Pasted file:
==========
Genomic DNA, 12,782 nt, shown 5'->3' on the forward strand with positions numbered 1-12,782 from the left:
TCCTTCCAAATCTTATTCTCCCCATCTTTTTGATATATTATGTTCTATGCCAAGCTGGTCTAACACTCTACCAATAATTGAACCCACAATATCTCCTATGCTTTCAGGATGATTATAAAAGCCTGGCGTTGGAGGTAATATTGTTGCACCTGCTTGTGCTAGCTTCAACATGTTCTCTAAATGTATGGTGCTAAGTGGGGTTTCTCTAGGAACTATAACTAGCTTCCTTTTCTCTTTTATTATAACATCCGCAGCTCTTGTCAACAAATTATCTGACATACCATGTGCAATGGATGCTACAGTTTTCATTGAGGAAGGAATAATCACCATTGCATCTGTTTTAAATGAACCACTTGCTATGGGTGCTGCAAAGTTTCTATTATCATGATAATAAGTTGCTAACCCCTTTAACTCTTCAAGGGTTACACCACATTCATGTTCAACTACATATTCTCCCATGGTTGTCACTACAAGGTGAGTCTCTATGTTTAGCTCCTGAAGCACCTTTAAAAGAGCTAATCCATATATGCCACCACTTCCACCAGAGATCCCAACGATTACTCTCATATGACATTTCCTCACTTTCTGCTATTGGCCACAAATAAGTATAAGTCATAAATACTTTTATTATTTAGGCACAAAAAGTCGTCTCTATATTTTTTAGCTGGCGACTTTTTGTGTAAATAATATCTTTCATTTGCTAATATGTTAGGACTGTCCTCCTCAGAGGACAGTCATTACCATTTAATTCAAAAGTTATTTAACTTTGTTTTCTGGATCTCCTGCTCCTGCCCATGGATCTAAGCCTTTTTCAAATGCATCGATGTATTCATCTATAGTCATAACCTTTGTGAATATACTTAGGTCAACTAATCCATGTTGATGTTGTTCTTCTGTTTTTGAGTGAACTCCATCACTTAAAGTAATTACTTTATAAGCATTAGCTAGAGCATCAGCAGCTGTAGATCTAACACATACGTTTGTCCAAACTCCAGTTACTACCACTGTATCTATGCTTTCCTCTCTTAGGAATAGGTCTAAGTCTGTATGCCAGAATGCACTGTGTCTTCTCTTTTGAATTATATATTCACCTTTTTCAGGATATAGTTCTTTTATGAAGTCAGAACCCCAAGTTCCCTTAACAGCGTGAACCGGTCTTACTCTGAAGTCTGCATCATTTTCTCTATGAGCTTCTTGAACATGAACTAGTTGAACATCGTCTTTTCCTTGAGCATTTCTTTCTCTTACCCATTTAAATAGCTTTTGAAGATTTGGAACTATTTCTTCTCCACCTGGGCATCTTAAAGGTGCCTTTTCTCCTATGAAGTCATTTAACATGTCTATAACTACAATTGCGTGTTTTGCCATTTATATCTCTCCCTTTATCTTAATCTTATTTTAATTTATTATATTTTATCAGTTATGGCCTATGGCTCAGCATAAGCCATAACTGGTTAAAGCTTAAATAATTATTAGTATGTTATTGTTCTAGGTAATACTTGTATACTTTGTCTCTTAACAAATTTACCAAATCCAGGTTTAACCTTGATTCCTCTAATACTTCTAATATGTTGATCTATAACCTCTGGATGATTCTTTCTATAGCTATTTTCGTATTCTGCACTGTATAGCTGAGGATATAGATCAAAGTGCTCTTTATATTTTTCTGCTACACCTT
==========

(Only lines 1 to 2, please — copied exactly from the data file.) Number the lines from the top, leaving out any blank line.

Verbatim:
Genomic DNA, 12,782 nt, shown 5'->3' on the forward strand with positions numbered 1-12,782 from the left:
TCCTTCCAAATCTTATTCTCCCCATCTTTTTGATATATTATGTTCTATGCCAAGCTGGTCTAACACTCTACCAATAATTGAACCCACAATATCTCCTATGCTTTCAGGATGATTATAAAAGCCTGGCGTTGGAGGTAATATTGTTGCACCTGCTTGTGCTAGCTTCAACATGTTCTCTAAATGTATGGTGCTAAGTGGGGTTTCTCTAGGAACTATAACTAGCTTCCTTTTCTCTTTTATTATAACATCCGCAGCTCTTGTCAACAAATTATCTGACATACCATGTGCAATGGATGCTACAGTTTTCATTGAGGAAGGAATAATCACCATTGCATCTGTTTTAAATGAACCACTTGCTATGGGTGCTGCAAAGTTTCTATTATCATGATAATAAGTTGCTAACCCCTTTAACTCTTCAAGGGTTACACCACATTCATGTTCAACTACATATTCTCCCATGGTTGTCACTACAAGGTGAGTCTCTATGTTTAGCTCCTGAAGCACCTTTAAAAGAGCTAATCCATATATGCCACCACTTCCACCAGAGATCCCAACGATTACTCTCATATGACATTTCCTCACTTTCTGCTATTGGCCACAAATAAGTATAAGTCATAAATACTTTTATTATTTAGGCACAAAAAGTCGTCTCTATATTTTTTAGCTGGCGACTTTTTGTGTAAATAATATCTTTCATTTGCTAATATGTTAGGACTGTCCTCCTCAGAGGACAGTCATTACCATTTAATTCAAAAGTTATTTAACTTTGTTTTCTGGATCTCCTGCTCCTGCCCATGGATCTAAGCCTTTTTCAAATGCATCGATGTATTCATCTATAGTCATAACCTTTGTGAATATACTTAGGTCAACTAATCCATGTTGATGTTGTTCTTCTGTTTTTGAGTGAACTCCATCACTTAAAGTAATTACTTTATAAGCATTAGCTAGAGCATCAGCAGCTGTAGATCTAACACATACGTTTGTCCAAACTCCAGTTACTACCACTGTATCTATGCTTTCCTCTCTTAGGAATAGGTCTAAGTCTGTATGCCAGAATGCACTGTGTCTTCTCTTTTGAATTATATATTCACCTTTTTCAGGATATAGTTCTTTTATGAAGTCAGAACCCCAAGTTCCCTTAACAGCGTGAACCGGTCTTACTCTGAAGTCTGCATCATTTTCTCTATGAGCTTCTTGAACATGAACTAGTTGAACATCGTCTTTTCCTTGAGCATTTCTTTCTCTTACCCATTTAAATAGCTTTTGAAGATTTGGAACTATTTCTTCTCCACCTGGGCATCTTAAAGGTGCCTTTTCTCCTATGAAGTCATTTAACATGTCTATAACTACAATTGCGTGTTTTGCCATTTATATCTCTCCCTTTATCTTAATCTTATTTTAATTTATTATATTTTATCAGTTATGGCCTATGGCTCAGCATAAGCCATAACTGGTTAAAGCTTAAATAATTATTAGTATGTTATTGTTCTAGGTAATACTTGTATACTTTGTCTCTTAACAAATTTACCAAATCCAGGTTTAACCTTGATTCCTCTAATACTTCTAATATGTTGATCTATAACCTCTGGATGATTCTTTCTATAGCTATTTTCGTATTCTGCACTGTATAGCTGAGGATATAGATCAAAGTGCTCTTTATATTTTTCTGCTACACCTT